Format

Send to

Choose Destination
Neurosurgery. 2006 Sep;59(3):687-96; discussion 687-96.

Expression of hypoxia-inducible factor-1 and vascular endothelial growth factor in response to venous hypertension.

Author information

1
Center for Cerebrovascular Research, and Department of Anesthesia and Perioperative Care, University of California, San Francisco 94143-0112, USA.

Abstract

OBJECTIVE:

Experimentally, a fistula created surgically between the carotid artery and jugular vein, together with occlusion of venous sinuses, generate venous hypertension, which can induce dural arteriovenous fistula formation intracranially in rats. Our aim was to study the effect of nonischemic venous hypertension on the elaboration of the angiogenic signal, hypoxia-inducible factor-1 (HIF-1), and its downstream signal, vascular endothelial growth factor (VEGF).

METHODS:

Sixty rats were exposed to venous hypertension for periods ranging from 4 hours to 3 weeks. Western blot analysis, transbinding assays, enzyme-linked immunosorbent assays, and immunohistochemistry quantified HIF-1 and VEGF expression in brain. Forty-eight control rats underwent similar surgical procedures without creating venous hypertension. Cerebral blood flow was measured at baseline, after surgery, and before sacrifice.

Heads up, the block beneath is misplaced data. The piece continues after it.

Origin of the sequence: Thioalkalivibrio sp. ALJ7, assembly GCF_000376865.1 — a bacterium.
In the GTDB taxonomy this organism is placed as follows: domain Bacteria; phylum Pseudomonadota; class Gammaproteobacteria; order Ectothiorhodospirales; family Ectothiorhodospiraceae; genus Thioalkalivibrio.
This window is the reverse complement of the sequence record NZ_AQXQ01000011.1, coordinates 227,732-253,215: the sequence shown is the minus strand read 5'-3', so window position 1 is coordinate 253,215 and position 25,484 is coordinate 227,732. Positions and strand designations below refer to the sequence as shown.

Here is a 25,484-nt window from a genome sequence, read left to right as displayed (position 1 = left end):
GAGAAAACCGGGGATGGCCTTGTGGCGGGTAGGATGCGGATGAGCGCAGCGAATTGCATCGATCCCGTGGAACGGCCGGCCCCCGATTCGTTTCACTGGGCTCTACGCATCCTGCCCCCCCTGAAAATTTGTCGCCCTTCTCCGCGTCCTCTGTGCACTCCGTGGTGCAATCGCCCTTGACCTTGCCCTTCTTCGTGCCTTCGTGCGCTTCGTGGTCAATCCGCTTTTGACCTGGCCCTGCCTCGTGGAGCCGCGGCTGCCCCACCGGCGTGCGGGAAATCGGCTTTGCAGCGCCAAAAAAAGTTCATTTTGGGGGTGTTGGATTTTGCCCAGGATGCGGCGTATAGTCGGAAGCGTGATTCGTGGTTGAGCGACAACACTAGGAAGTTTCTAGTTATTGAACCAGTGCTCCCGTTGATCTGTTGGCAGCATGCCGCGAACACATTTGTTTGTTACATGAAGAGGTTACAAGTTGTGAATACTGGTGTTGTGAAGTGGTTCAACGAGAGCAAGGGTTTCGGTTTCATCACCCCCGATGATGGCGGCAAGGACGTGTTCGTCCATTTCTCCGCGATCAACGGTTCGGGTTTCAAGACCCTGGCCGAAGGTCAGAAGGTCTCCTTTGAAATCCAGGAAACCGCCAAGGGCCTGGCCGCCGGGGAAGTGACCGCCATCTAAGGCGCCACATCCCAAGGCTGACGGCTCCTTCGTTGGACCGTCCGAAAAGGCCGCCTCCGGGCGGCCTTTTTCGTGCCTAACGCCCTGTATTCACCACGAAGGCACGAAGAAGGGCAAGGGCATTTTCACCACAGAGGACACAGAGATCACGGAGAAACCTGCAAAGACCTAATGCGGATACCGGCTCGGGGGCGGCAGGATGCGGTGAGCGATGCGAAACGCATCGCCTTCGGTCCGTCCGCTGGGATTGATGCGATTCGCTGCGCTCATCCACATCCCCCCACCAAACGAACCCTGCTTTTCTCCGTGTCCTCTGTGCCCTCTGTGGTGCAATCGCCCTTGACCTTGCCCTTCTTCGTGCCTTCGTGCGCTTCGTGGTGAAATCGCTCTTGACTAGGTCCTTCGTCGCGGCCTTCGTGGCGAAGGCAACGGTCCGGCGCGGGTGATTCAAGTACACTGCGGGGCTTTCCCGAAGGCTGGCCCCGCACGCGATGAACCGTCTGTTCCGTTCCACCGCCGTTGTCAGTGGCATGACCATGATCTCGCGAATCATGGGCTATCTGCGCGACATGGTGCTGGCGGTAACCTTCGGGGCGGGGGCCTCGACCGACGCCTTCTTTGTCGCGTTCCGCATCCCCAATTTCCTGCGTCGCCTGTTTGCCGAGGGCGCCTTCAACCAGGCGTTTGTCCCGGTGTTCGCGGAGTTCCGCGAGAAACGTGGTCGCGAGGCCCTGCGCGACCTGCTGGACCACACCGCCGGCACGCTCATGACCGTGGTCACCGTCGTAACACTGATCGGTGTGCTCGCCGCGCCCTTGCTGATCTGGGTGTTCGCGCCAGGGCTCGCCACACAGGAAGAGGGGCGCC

RESULTS:

Venous hypertension did not impair cerebral blood flow. Relative to controls, HIF-1 expression increased fivefold in response to venous hypertension (P < 0.005), with peak expression 1 day later localized to endothelial cells in venules next to the sagittal sinus. VEGF expression also increased threefold in response to venous hypertension (P < 0.05), with peak expression 7 days later localized to parasagittal astrocytes. HIF-1 and VEGF were minimally expressed in rat normal venous pressures.

CONCLUSION:

In this model, venous hypertension stimulates angiogenesis by a mechanism other than ischemia. HIF-1 expression may result from dilation of parasagittal veins and endothelial deformation. HIF-1 and VEGF seem to be molecular agents that convert venous hypertension into intracellular signals and angiogenesis activity.

[Indexed for MEDLINE]

Supplemental Content

Full text links

Icon for Silverchair Information Systems
Loading ...
Support Center